You don’t need to be a genius to see that the music industry, like the other branches of the media, is driven almost entirely by desire for profit. Perhaps that is not an entirely bad thing, but with the continuing consolidation of media companies, the bottom line really means bottom, as in lowest common denominator.
When two Jewish songwriters teamed up with a former “Shabbos goy” in 1956, it helped change the face of popular music.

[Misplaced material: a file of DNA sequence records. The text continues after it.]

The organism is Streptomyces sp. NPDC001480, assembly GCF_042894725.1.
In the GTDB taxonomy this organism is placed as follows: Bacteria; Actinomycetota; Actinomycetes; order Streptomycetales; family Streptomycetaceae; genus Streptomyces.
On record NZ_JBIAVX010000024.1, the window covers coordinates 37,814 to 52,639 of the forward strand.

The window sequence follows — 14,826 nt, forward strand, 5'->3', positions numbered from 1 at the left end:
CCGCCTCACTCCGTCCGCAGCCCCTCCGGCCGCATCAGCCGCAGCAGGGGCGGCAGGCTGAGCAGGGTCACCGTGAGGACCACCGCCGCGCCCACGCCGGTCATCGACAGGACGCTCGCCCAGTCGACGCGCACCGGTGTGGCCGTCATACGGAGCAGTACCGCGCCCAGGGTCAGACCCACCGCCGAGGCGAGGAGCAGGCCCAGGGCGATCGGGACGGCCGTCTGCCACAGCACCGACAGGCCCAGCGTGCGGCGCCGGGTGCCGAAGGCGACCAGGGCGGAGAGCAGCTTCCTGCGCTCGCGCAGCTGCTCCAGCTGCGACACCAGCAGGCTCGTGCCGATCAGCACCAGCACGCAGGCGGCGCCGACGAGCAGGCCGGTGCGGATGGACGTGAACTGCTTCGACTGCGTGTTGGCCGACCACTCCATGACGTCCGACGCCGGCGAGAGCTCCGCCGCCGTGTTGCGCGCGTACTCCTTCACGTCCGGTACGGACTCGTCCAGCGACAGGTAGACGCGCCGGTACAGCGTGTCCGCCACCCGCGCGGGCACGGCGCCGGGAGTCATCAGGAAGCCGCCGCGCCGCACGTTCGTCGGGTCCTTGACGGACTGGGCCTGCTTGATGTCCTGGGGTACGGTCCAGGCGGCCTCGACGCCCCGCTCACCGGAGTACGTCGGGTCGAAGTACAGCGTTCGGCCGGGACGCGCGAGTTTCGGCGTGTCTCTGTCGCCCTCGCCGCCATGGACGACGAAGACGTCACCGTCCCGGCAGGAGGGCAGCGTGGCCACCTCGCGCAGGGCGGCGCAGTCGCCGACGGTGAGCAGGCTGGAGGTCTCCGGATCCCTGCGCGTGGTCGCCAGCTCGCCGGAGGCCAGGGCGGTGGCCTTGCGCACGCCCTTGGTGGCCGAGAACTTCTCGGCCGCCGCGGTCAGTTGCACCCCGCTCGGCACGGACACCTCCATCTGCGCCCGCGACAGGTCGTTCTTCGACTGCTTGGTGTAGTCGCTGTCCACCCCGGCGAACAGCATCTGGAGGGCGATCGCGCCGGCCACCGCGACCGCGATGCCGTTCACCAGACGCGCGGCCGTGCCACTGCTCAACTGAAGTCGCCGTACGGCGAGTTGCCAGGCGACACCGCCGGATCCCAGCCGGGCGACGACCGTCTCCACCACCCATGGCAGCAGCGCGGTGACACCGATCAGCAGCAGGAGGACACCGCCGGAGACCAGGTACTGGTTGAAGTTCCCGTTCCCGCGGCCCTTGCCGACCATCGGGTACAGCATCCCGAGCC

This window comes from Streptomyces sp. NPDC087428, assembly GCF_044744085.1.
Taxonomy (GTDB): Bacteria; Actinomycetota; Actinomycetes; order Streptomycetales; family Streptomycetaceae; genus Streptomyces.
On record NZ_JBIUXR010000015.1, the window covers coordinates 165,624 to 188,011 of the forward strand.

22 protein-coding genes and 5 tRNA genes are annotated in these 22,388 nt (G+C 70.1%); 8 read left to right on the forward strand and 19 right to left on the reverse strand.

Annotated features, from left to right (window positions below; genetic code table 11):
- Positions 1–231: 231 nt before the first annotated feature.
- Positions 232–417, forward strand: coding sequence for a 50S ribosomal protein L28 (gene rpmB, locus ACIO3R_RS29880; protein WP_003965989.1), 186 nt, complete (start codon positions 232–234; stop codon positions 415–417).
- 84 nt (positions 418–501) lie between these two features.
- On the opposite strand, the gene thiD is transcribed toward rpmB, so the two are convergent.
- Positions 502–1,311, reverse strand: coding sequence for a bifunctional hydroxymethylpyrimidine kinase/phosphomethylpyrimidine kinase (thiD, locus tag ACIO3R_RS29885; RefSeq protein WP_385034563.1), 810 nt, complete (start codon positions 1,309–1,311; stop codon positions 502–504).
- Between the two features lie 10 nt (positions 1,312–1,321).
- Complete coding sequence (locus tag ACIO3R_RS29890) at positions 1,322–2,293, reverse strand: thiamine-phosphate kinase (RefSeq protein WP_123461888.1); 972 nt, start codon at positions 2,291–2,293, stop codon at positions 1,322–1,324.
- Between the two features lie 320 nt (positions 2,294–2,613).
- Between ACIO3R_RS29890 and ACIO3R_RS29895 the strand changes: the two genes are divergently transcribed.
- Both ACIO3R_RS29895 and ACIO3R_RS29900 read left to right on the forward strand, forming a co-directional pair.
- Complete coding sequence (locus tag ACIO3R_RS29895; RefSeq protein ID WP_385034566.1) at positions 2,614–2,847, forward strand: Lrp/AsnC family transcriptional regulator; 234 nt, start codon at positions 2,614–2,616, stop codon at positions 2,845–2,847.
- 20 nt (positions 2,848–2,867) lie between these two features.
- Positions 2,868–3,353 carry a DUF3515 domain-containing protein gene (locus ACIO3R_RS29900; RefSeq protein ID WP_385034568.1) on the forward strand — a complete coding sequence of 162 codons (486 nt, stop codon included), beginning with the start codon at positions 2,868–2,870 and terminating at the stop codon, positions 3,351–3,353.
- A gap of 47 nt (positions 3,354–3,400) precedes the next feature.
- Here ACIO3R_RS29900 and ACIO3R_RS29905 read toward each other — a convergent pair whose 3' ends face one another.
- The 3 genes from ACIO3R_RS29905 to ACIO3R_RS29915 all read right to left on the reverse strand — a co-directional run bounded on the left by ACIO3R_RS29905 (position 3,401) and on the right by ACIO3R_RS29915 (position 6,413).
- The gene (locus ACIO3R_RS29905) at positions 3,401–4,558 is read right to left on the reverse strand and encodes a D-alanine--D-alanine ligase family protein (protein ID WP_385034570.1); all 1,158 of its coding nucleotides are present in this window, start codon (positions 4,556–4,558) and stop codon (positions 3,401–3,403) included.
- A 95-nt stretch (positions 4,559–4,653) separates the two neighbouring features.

The “Shabbos goy” was Elvis Presley (who died 24 years ago last week).
When Elvis covered “Hound Dog,” a rhythm-and-blues song composed by Mike Stoller and Jerry Leiber — originally recorded in 1953 by Big Mama Thornton — it propelled the young Presley’s career to new heights.
But perhaps equally as important, it brought Leiber and Stoller to the attention of top music executives.